Take Small Steps
Often what we want can feel so overwhelming that we never get started at all. If that’s true for you, here a secret: One tiny step at a time. And it often doesn’t matter which step. Just take one. Then take another. Repeat until you’ve gotten where you want to be.
Want to lose 50 pounds? Concentrate on losing one by cutting out fried foods. (A male client of mine lost 17 pounds by doing just that.) Or switch to light mayo. (A woman who lost 43 pounds began that way.) The successes each met with that first small change allowed them to keep on going and up the ante to reach their goal. Want to change careers? Take one class or read one book or have one conversation. Then figure out your next small step. Want to write a book? Commit to writing one line a day.
This technique has a name–kaisen, a Japanese strategy for change that relies on tiny, continuous improvements. It actually originated in the U.S. at the beginning of WWII, and was introduced to Japan after the war. Why it works has to do with the brain structure I wrote of in Week 1. Whenever we initiate a change, even a positive one, we activate fear in our bunny brain. If the fear is big enough, the fight or flight response will go off and we’ll run from what we’re trying to do. The small steps in kaisen don’t set off fight or flight, but rather keep us in the thinking brain where we have access to our creativity and playfulness.
And when they say small, they mean small. Practitioners such as Robert Maurer give assignments such as flossing one tooth to someone who wants to create the flossing habit, or marching in place for 1 minute for a person who wants to learn to exercise. Want some scientific proof? Researchers at the University of Bristol divided 78 people into two groups. One was told to take 10,000 steps per day, the other 2,500. Which group hit their target more often? The 2,500 group succeeded twice as often as the other.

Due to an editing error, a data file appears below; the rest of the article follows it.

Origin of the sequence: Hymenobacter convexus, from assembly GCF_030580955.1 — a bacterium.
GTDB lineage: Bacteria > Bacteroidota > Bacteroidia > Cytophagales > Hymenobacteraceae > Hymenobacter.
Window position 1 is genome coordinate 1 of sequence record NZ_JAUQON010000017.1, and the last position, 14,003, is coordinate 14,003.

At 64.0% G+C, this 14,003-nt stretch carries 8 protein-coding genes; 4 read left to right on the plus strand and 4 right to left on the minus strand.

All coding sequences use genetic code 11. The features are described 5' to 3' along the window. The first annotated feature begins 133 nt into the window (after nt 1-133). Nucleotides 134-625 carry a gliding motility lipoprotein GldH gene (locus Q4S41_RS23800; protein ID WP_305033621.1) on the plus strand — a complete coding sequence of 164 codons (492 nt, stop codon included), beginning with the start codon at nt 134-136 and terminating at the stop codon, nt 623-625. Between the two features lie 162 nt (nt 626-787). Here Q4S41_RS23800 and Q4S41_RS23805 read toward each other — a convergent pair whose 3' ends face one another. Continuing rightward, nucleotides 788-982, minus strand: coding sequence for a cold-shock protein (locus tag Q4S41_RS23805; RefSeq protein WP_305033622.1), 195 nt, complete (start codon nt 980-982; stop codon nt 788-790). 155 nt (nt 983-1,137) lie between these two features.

Breaking it down into small steps gives you the chance to experience success, which provides momentum to keep on going. It’s also a great antidote to procrastination. You don’t have to do it all, just one small thing. The success you create will give you the courage and enthusiasm to persevere and perhaps even up the ante. Once you’ve done step one, put step two in place. As the great basketball coach John Wooden once said, “When you improve a little each day, eventually big things occur … seek the small improvement one day at a time.”
To try: What’s the first small step to what you want? Go ahead–underwhelm yourself by making it really tiny. When and how are you going to do it?
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In this monthlong learning series, M.J. Ryan, author of the best-selling book This Year I Will…: How to Finally Change a Habit, Keep a Resolution, or Make a Dream Come True, will take you through four steps, each lasting one week, to help you figure out what your most important intentions are and give you the tools to make each a reality. Just joining the learning series? Go here to start at the beginning. Intent.com provides content and community for who you aspire to be–personally, socially and globally.